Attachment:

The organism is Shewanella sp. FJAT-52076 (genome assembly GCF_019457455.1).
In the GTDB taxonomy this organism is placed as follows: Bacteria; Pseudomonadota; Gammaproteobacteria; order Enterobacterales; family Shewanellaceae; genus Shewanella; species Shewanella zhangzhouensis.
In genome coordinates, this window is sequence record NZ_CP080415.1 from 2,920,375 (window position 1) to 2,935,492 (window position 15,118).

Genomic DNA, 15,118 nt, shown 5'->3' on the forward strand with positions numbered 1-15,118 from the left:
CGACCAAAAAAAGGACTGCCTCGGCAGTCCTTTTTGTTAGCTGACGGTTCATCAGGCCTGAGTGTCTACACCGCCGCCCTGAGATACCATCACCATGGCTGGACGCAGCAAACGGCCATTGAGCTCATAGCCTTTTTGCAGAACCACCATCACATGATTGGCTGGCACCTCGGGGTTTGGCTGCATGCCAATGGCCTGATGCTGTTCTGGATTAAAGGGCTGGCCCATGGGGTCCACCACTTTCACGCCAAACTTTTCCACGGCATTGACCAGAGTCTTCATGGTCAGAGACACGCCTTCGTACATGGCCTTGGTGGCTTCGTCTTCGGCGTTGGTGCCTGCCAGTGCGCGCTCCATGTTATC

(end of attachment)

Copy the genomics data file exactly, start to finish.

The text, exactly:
The organism is Shewanella sp. FJAT-52076 (genome assembly GCF_019457455.1).
In the GTDB taxonomy this organism is placed as follows: Bacteria; Pseudomonadota; Gammaproteobacteria; order Enterobacterales; family Shewanellaceae; genus Shewanella; species Shewanella zhangzhouensis.
In genome coordinates, this window is sequence record NZ_CP080415.1 from 2,920,375 (window position 1) to 2,935,492 (window position 15,118).

Genomic DNA, 15,118 nt, shown 5'->3' on the forward strand with positions numbered 1-15,118 from the left:
CGACCAAAAAAAGGACTGCCTCGGCAGTCCTTTTTGTTAGCTGACGGTTCATCAGGCCTGAGTGTCTACACCGCCGCCCTGAGATACCATCACCATGGCTGGACGCAGCAAACGGCCATTGAGCTCATAGCCTTTTTGCAGAACCACCATCACATGATTGGCTGGCACCTCGGGGTTTGGCTGCATGCCAATGGCCTGATGCTGTTCTGGATTAAAGGGCTGGCCCATGGGGTCCACCACTTTCACGCCAAACTTTTCCACGGCATTGACCAGAGTCTTCATGGTCAGAGACACGCCTTCGTACATGGCCTTGGTGGCTTCGTCTTCGGCGTTGGTGCCTGCCAGTGCGCGCTCCATGTTATC